Speed the plow

The Compass - - EDITORIAL - This ed­i­to­rial orig­i­nally ap­peared in The Tele­gram

In the in­ter­est of stay­ing with the KISS prin­ci­ple (Keep It Sim­ple, Stupid), we of­fer this primer on win­ter. Clouds come: snow falls. Snow falls on road: road slip­pery and dan­ger­ous. Plows and crews are avail­able. Plows clear and salt road: road meets stan­dards of ba­sic safety. Peo­ple get where they are go­ing safely. If only it was that sim­ple. Right now, a snow­storm doesn’t go by in this prov­ince with­out har­row­ing sto­ries of how hor­ren­dous the roads are — am­bu­lance op­er­a­tors air­ing con­cerns about safety, reg­u­lar po­lice re­ports about cars off the road, driv­ers un­able to com­plete their trav­els.

The gen­eral pub­lic isn’t com­pletely blame­less here. Any­one who drives the prov­ince’s high­ways reg­u­lar knows that there is a bla­tant dis­re­gard shown for road con­di­tions, es­pe­cially for snow and ice. Driv­ers seem un­pre­pared for any­thing like a change in con­di­tions and reg­u­larly drive faster than con­di­tions per­mit.

That be­ing said, there are some ba­sic sit­u­a­tions that the pub­lic should be able to ex­pect. First, that when bad weather con­di­tions are fore­cast, agen­cies re­spon­si­ble for snow­clear­ing should at least be ready and wait­ing to pro­vide a ser­vice. If there’s a 90 per cent chance of snow, crews shouldn’t be wait­ing for a su­per­vi­sor to de­ter­mine that, “yes, that is ac­tu­ally snow fall­ing and we should make the call.”

A stitch in time, per­haps, saves nine cars off the road.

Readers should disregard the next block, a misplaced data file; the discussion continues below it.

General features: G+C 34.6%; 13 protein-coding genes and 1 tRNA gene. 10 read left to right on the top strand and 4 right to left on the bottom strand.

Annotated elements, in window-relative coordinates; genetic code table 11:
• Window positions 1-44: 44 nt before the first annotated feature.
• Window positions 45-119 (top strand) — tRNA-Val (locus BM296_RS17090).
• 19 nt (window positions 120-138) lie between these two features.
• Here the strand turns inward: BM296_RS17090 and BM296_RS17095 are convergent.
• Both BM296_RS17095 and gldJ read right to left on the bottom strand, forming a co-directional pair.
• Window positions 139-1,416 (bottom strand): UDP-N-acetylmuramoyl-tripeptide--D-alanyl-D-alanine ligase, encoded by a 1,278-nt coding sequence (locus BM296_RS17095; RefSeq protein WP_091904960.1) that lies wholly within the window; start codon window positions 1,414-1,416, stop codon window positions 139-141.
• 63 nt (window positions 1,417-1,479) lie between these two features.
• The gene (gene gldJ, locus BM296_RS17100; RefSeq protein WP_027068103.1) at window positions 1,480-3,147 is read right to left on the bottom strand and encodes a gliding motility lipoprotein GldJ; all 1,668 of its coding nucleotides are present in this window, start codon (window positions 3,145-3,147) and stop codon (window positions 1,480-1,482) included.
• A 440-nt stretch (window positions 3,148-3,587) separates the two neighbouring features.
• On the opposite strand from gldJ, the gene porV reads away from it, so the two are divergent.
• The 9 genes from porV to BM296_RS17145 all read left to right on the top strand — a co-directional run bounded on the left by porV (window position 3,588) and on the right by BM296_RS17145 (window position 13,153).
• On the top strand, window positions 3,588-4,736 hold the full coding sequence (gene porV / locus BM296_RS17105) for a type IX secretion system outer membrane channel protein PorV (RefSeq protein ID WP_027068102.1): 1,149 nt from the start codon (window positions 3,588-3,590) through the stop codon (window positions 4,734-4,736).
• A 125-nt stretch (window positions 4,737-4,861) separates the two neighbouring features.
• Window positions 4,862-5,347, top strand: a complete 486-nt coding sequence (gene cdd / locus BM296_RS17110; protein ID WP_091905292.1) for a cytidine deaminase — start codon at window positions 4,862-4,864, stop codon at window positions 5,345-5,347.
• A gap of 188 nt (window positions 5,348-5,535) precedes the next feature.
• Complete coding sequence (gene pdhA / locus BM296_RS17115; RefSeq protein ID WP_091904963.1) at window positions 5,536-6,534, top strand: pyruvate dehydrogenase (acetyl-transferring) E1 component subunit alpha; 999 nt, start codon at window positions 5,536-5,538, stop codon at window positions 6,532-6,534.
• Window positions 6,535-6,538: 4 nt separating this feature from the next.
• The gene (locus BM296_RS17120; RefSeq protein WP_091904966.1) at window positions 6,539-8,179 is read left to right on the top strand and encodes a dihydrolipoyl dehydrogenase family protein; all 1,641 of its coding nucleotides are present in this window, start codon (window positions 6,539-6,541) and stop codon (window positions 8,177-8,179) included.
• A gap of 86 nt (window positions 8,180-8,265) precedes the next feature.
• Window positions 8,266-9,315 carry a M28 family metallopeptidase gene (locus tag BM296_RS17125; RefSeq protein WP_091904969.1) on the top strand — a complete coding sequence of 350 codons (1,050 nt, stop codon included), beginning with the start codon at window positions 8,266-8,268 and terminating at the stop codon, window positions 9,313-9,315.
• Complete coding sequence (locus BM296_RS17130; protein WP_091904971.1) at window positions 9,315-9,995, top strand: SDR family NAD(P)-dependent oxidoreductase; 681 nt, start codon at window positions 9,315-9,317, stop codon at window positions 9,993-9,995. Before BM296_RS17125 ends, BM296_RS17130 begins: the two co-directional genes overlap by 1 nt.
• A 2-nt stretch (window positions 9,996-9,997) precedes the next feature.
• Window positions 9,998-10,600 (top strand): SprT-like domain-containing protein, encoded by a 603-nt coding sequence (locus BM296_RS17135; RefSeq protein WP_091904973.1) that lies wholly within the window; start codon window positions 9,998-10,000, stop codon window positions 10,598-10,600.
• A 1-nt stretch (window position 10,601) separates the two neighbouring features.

It’s down­right com­i­cal that pri­vate op­er­a­tors can be ready and wait­ing for snow on pri­vate park­ing lots, while city and provin­cial plows seem to be hope­lessly taken by sur­prise when­ever snow starts.

Sec­ond, and per­haps more im­por­tantly, when we’re in the midst of the win­ter sea­son, snow­clear­ing equip­ment should be in good re­pair and road­wor­thy.

Tuesday, a re­port in this news­pa­per out­lined how, at two of the prov­ince’s largest high­ways de­pots, a Mon­day storm saw only 56 per cent of snow­clear­ing equip­ment in good enough re­pair to hit the road.

At the Fox­trap de­pot, there have been days when as lit­tle as 22 per cent of equip­ment was ready and able to plow roads. At the Dono­vans de­pot, at one point, only one-third of the avail­able equip­ment was road­wor­thy. On top of that, there have been per­sis­tent short­ages of me­chan­ics to re­pair the equip­ment.

Driv­ers can’t make sen­si­ble de­ci­sions about how and when to travel if the stan­dards for high­way and se­condary road snow­clear­ing aren’t con­sis­tent. By its very na­ture, hav­ing large num­bers of plows out of com­mis­sion means that driv­ers can’t make rea­son­able choices, be­cause there’s no way to be as­sured of whether provin­cial plows will even meet their own ba­sic stan­dards.

As the high­ways depart­ment likes to tell us, “Snow means slow.” They are right. But more than that: maybe we could add, “Snow means plow”?

And to get back to the KISS prin­ci­ple? Plow bro­ken? Fix plow.

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